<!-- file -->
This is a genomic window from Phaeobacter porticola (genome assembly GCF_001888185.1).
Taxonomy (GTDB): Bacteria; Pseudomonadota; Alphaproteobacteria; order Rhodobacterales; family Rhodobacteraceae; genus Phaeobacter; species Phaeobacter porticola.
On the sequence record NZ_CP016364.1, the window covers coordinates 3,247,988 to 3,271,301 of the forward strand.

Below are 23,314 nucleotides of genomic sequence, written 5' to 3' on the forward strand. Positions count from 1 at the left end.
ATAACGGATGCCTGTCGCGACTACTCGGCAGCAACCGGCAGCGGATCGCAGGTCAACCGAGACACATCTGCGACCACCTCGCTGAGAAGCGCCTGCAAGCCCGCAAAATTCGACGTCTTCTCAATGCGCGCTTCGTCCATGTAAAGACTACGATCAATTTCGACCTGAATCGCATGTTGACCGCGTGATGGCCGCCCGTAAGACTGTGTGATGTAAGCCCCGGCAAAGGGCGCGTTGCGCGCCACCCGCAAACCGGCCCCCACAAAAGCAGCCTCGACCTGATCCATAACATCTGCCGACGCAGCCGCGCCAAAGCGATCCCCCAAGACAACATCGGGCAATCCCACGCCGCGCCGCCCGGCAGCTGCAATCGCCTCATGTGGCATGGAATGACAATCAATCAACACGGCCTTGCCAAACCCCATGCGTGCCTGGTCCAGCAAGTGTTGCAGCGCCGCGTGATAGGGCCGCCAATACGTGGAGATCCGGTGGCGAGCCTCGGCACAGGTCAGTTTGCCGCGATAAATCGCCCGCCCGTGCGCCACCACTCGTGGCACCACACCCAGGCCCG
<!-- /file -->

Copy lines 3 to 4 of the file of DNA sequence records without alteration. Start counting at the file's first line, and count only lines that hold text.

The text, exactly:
On the sequence record NZ_CP016364.1, the window covers coordinates 3,247,988 to 3,271,301 of the forward strand.

Below are 23,314 nucleotides of genomic sequence, written 5' to 3' on the forward strand. Positions count from 1 at the left end.